Summary of 'Zero to one' , chapter 5: Last mover advantage.

Last mover advantage.

Escaping competition will give you a monopoly, but even a monopoly is only a great business if it can endure in the future.

Compare the value of the new York time company with twitter. Each employs a few thousand people, and each gives million of people a way to get news. 

But when Twitter went public in 2013, it way at $24 billion more than 12 times the Time's market capitalization-even thought the times earned  $133 million in 2012 while Twitter lost money.

What explains the huge premium for Twitter? The answer is cash flow. This sounds bizarre at first, since the times was profitable while Twitter wasn't.

But a great business is defined by its ability to generate cash flow in the future. Investor expect Twitter will be able to capture monopoly profits over the next decade, while newspaper's monopoly days are over.

Simply stated, the value of a business today is the sum of all the money it will make in the future. 

(To properly value a business, you also have to discount those future cash flows to their present worth, since a given amount of money today is worth more than the same amount in the future.)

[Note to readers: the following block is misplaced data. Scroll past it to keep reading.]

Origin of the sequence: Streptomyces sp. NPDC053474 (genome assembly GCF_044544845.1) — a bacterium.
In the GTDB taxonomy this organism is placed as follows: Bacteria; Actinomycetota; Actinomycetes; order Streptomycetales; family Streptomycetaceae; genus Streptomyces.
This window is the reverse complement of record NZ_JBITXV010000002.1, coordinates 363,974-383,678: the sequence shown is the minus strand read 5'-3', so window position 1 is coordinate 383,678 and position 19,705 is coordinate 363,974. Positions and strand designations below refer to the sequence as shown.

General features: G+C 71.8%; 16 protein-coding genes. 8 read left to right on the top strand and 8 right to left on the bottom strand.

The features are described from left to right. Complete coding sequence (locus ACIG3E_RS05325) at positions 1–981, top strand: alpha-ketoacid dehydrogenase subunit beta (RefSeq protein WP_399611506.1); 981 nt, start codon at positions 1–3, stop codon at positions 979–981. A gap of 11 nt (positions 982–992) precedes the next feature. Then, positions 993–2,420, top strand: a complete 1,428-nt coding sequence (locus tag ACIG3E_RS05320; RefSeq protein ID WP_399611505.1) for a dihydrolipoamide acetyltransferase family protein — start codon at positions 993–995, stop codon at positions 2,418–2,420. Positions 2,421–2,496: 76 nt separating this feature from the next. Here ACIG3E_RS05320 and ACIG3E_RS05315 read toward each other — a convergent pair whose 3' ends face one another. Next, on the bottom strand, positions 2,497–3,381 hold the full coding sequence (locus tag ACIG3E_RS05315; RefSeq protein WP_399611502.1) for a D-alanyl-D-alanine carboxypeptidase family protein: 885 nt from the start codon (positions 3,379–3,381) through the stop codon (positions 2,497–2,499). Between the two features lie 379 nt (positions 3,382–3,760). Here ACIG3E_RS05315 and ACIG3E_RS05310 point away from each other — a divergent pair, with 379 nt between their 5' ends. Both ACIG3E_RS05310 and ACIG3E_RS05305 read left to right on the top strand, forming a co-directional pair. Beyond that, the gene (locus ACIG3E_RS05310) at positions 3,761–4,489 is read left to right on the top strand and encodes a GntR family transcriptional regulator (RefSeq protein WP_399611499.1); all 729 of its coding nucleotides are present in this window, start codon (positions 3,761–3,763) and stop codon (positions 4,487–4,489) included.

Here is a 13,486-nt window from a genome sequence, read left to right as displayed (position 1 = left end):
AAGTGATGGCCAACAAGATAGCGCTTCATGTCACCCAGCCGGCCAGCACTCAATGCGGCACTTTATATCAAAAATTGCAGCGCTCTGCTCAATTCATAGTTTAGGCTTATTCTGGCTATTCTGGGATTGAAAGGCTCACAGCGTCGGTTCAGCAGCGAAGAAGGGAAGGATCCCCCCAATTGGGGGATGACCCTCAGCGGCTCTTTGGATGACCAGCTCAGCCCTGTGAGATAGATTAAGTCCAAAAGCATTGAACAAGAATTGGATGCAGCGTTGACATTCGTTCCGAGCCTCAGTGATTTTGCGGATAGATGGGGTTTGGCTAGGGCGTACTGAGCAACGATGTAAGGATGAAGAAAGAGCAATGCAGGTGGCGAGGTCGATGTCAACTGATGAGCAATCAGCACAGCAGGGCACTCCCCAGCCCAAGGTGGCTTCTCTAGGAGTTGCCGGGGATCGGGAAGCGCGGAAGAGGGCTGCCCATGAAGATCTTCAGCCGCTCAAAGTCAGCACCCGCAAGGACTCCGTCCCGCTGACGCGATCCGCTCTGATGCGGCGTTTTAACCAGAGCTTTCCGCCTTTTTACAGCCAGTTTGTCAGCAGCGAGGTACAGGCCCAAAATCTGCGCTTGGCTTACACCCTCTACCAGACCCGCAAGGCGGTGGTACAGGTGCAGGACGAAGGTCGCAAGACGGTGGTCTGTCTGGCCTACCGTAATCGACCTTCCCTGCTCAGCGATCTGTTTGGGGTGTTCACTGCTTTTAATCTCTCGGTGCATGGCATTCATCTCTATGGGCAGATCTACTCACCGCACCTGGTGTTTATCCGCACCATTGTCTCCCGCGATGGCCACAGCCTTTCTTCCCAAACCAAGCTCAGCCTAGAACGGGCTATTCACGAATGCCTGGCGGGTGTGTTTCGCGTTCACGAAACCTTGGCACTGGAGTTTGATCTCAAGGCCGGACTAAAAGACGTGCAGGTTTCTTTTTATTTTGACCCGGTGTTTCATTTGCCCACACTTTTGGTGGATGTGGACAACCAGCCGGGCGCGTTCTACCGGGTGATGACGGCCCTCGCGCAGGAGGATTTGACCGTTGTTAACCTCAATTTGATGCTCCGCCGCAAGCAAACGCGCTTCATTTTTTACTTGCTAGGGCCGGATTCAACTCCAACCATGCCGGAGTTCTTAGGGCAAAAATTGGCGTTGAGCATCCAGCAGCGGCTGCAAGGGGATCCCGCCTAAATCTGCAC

Comparing discounted cash flows shows the difference between low- growth business and high-growth startup at its starkest.

Most of the value of law-growth businesses in in the near team. An old economy business (like a newspaper) might hold its current cash flows will probably dwindle over the next few year when customers move on to newer and trendier alternatives.



What does a company with large cash flows far into the future look like? Every monopoly is unique, but they usually share some combination of the following characteristics: proprietary technology, network effects, economies of scale, and branding.


This isn't a list of boxes to check as you build your business-there's no shortcut to monopoly.

However, analyzing your business according to these characteristics can help you think about how to make it durable.

Proprietary technology.